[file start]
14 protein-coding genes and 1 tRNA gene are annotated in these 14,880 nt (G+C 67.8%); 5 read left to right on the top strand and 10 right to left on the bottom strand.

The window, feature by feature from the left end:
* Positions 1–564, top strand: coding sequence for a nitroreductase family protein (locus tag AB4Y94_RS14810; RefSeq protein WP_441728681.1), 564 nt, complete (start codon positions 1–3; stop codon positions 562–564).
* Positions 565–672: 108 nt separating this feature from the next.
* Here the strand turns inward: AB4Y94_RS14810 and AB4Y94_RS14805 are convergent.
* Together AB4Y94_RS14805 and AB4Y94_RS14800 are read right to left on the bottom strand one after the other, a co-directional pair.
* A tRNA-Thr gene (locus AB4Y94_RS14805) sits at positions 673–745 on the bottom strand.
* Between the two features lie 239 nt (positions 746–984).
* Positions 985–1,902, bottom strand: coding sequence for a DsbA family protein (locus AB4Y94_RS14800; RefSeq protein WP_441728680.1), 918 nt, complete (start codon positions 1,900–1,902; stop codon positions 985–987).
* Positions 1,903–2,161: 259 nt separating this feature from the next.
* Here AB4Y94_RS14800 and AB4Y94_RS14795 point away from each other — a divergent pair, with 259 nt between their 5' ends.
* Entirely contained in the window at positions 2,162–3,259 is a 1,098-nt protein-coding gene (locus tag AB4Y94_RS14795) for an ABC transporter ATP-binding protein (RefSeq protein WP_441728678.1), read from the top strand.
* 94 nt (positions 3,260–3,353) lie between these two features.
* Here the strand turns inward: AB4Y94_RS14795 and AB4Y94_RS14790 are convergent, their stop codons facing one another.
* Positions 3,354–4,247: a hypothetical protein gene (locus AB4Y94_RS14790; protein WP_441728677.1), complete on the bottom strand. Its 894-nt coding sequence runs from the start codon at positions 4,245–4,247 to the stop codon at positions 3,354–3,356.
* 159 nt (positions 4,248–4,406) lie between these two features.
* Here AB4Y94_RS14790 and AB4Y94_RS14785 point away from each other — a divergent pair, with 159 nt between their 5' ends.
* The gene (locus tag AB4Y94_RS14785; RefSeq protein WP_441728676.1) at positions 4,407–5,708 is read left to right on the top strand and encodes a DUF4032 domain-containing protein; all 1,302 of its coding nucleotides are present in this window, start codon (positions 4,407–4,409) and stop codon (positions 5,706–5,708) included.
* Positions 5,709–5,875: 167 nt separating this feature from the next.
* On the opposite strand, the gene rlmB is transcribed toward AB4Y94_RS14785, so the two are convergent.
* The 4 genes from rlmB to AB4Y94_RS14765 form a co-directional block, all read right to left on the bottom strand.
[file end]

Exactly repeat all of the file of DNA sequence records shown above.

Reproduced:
14 protein-coding genes and 1 tRNA gene are annotated in these 14,880 nt (G+C 67.8%); 5 read left to right on the top strand and 10 right to left on the bottom strand.

The window, feature by feature from the left end:
* Positions 1–564, top strand: coding sequence for a nitroreductase family protein (locus tag AB4Y94_RS14810; RefSeq protein WP_441728681.1), 564 nt, complete (start codon positions 1–3; stop codon positions 562–564).
* Positions 565–672: 108 nt separating this feature from the next.
* Here the strand turns inward: AB4Y94_RS14810 and AB4Y94_RS14805 are convergent.
* Together AB4Y94_RS14805 and AB4Y94_RS14800 are read right to left on the bottom strand one after the other, a co-directional pair.
* A tRNA-Thr gene (locus AB4Y94_RS14805) sits at positions 673–745 on the bottom strand.
* Between the two features lie 239 nt (positions 746–984).
* Positions 985–1,902, bottom strand: coding sequence for a DsbA family protein (locus AB4Y94_RS14800; RefSeq protein WP_441728680.1), 918 nt, complete (start codon positions 1,900–1,902; stop codon positions 985–987).
* Positions 1,903–2,161: 259 nt separating this feature from the next.
* Here AB4Y94_RS14800 and AB4Y94_RS14795 point away from each other — a divergent pair, with 259 nt between their 5' ends.
* Entirely contained in the window at positions 2,162–3,259 is a 1,098-nt protein-coding gene (locus tag AB4Y94_RS14795) for an ABC transporter ATP-binding protein (RefSeq protein WP_441728678.1), read from the top strand.
* 94 nt (positions 3,260–3,353) lie between these two features.
* Here the strand turns inward: AB4Y94_RS14795 and AB4Y94_RS14790 are convergent, their stop codons facing one another.
* Positions 3,354–4,247: a hypothetical protein gene (locus AB4Y94_RS14790; protein WP_441728677.1), complete on the bottom strand. Its 894-nt coding sequence runs from the start codon at positions 4,245–4,247 to the stop codon at positions 3,354–3,356.
* 159 nt (positions 4,248–4,406) lie between these two features.
* Here AB4Y94_RS14790 and AB4Y94_RS14785 point away from each other — a divergent pair, with 159 nt between their 5' ends.
* The gene (locus tag AB4Y94_RS14785; RefSeq protein WP_441728676.1) at positions 4,407–5,708 is read left to right on the top strand and encodes a DUF4032 domain-containing protein; all 1,302 of its coding nucleotides are present in this window, start codon (positions 4,407–4,409) and stop codon (positions 5,706–5,708) included.
* Positions 5,709–5,875: 167 nt separating this feature from the next.
* On the opposite strand, the gene rlmB is transcribed toward AB4Y94_RS14785, so the two are convergent.
* The 4 genes from rlmB to AB4Y94_RS14765 form a co-directional block, all read right to left on the bottom strand.